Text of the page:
• A prescription is still required for ella for women of all ages, the most effective form for women who are overweight or obese.
Cost and Coverage
  • Plan B pills and the generic versions sell for between $35 and $60 when purchased over the counter.33
  • The Affordable Care Act requires all new private health plans to cover without cost-sharing all FDA-approved contraceptive drugs and devices as prescribed, including ella.34 Without a prescription, women accessing EC over the counter will be required to pay the retail price.
  • Family planning services is a required benefit under Medicaid, but states have discretion in deciding which specific services are covered under this category. In 2008, Medicaid programs in at least 26 states reported paying for over-the-counter EC pills under the family planning benefit.35
  • Copper-T IUDs have high up-front costs, ranging between $500 and $1,000 for the device, insertion, and follow up visits.36,37 Under the ACA, private insurance plans and state Medicaid expansion programs must now cover the cost of IUDs and services related to insertion, follow up and removal are without cost-sharing.
Health Care Settings
  • Several major medical and public health organizations, such as the American Academy of Pediatrics, American College of Obstetricians and Gynecologists, American Medical Association, American Nurses Association, and the American Public Health Association, endorse the use of EC and advocate for broader access to EC.38,39
  • Despite efforts to improve and standardize EC prescribing practices, EC is still not discussed regularly with women in the clinical setting. Approximately half (51%) of obstetricians/gynecologists surveyed in 2008 reported they offer EC to all of their patients.40
  • Timely counseling about and access to EC are critical for teens since a greater proportion of their pregnancies are unintended.41 One study found that only 26% of pediatric residents counseled teens on EC during routine visits while 56% counseled during contraception visits.42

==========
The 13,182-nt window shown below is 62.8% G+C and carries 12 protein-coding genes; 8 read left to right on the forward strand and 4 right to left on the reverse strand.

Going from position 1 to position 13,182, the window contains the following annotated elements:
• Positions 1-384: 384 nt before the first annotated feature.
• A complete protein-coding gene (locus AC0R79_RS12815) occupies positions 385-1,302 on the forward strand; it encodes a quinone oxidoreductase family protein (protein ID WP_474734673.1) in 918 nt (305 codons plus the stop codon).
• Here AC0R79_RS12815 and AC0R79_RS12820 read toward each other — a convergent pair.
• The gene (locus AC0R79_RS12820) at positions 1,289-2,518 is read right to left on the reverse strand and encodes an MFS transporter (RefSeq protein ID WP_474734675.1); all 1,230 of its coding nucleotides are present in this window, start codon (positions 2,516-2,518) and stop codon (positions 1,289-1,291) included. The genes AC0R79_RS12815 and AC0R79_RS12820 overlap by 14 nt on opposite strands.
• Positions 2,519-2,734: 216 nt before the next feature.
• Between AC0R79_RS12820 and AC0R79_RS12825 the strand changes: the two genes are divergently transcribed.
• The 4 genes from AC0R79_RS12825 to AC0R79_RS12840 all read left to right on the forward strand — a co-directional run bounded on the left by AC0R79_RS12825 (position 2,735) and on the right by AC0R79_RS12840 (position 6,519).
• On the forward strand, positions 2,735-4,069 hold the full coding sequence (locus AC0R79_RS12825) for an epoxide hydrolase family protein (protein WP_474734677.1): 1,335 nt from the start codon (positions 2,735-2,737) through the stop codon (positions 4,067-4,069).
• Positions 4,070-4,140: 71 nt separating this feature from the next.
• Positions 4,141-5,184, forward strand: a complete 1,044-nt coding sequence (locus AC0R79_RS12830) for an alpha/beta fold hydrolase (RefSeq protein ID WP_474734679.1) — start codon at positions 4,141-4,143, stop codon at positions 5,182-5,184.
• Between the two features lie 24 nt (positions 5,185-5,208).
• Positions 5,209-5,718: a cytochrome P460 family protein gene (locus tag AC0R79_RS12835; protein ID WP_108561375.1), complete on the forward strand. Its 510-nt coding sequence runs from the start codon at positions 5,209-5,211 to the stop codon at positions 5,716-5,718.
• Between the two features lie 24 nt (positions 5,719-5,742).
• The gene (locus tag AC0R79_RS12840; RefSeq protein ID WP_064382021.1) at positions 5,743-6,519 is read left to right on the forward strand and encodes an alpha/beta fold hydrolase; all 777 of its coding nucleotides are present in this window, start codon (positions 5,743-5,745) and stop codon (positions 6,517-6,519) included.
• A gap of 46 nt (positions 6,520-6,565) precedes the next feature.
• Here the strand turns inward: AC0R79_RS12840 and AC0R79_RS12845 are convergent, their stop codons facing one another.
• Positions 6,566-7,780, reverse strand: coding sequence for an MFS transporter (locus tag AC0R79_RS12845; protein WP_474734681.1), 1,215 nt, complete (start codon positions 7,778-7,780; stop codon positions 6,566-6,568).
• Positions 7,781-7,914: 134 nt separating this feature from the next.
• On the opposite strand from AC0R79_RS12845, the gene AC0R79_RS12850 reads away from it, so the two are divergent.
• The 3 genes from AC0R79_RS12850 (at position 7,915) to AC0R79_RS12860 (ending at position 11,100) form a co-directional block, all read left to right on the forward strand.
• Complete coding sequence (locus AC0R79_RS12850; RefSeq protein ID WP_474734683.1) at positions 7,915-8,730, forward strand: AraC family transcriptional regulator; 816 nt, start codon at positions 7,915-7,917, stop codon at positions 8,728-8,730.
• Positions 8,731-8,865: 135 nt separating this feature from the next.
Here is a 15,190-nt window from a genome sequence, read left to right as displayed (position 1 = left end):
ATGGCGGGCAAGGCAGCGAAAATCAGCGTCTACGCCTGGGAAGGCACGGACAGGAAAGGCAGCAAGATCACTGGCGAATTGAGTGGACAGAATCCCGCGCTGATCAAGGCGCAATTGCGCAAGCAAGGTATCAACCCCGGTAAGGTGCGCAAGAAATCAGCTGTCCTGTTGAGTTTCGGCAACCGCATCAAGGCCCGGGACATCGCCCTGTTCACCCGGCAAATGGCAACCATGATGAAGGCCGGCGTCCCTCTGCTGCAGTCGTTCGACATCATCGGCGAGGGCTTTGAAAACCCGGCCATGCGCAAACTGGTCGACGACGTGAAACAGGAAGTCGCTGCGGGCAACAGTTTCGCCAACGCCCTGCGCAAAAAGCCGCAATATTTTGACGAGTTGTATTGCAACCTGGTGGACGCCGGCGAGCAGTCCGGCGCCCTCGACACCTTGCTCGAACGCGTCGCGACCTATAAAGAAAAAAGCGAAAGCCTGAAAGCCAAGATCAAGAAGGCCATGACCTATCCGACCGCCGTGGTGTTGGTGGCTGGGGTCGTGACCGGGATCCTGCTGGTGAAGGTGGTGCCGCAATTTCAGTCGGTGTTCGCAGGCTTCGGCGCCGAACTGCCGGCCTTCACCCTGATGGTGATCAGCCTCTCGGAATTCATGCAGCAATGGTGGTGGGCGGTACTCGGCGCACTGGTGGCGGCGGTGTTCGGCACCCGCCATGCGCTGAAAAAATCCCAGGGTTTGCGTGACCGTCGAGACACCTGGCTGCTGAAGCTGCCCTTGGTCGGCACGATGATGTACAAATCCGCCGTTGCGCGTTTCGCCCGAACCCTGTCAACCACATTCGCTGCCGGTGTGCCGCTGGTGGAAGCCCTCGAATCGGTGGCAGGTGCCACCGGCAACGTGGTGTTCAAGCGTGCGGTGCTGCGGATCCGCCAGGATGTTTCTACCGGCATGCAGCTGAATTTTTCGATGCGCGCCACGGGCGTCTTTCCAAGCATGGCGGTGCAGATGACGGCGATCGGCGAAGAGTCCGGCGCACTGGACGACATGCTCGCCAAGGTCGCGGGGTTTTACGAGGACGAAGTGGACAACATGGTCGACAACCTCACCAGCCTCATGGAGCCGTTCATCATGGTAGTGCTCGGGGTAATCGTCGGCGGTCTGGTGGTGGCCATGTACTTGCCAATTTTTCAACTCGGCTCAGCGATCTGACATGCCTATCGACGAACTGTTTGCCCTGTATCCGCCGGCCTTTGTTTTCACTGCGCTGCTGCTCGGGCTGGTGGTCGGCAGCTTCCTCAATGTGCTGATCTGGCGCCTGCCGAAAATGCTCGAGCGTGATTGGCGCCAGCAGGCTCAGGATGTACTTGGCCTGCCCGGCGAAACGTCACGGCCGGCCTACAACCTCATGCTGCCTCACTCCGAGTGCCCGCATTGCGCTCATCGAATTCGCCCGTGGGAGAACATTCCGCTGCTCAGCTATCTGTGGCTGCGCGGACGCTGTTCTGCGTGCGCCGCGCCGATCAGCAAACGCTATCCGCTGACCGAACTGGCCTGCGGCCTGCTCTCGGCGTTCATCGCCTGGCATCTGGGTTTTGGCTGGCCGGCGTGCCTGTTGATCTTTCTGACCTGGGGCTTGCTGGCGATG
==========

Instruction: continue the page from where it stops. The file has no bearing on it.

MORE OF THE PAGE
• There have been ongoing efforts to make EC more readily available to survivors of sexual assault.
  • Currently, 15 states and the District of Columbia require that emergency room staff provide EC to women after sexual assault (Figure 2).43 Still, some local studies have documented that a sizable share of hospitals do not routinely offer counseling, referral, or dispensation of EC to sexual assault survivors.44, 45
  • Legislation introduced in the Senate in the Fall 2014 would require any hospital that receives any Medicare or Medicaid funding to provide survivors of sexual assault with information about emergency contraception (EC) and provide EC if the patient requests it, regardless of their ability to pay.46
Figure 2: State policies requiring Emergency Rooms (ERs) to provide information about Emergency Contraception (EC) or dispense EC upon request, 2014

Figure 2: State policies requiring Emergency Rooms (ERs) to provide information about Emergency Contraception (EC) or dispense EC upon request, 2014

Availability and Access in Pharmacies
  • Pharmacies are a critical point of access to progestin-based EC. These pills were kept behind the pharmacy counter to enforce the age limits, requiring all women and men to request them from a clerk or pharmacist. Since Plan B and generic versions became approved for availability without a prescription for women of all ages and are not subject to point-of-sale restrictions, women and men of all ages should be able to easily access them. However, a recent survey documenting their availability in pharmacies found progestin-based EC pills are not consistently stocked on store shelves or may be kept behind the counter or a locked display due to the high cost of the product.47
  • Nine states – AK, CA, HI, MA, ME, NH, NM, VT, WA – have laws that allow pharmacists to directly prescribe progestin based EC to women of all ages without obtaining a physician’s prescription.48 These laws provided access to progestin based EC pills for women under age 17 who previously needed a prescription. Now that progestin based EC pills are available OTC without a prescription, pharmacists in these states can continue to prescribe progestin based EC pills to women, enabling women with private insurance to obtain EC pills without paying the retail price and without cost-sharing as is required by the contraceptive coverage provisions of the Affordable Care Act.49  Two states, California and Washington, also allow pharmacists to prescribe ella to women.
  • At least five states – CA, IL, NJ, WA, WI – have measures that require pharmacies or pharmacists to fill all valid prescriptions.50 These policies have been enacted, in part, as responses to reports of pharmacists refusing to fill prescriptions for EC pills because they oppose its use on moral or religious grounds.51  Some studies have found that many pharmacists did not understand how EC worked nor the time frame for its effectiveness.52, 53, 54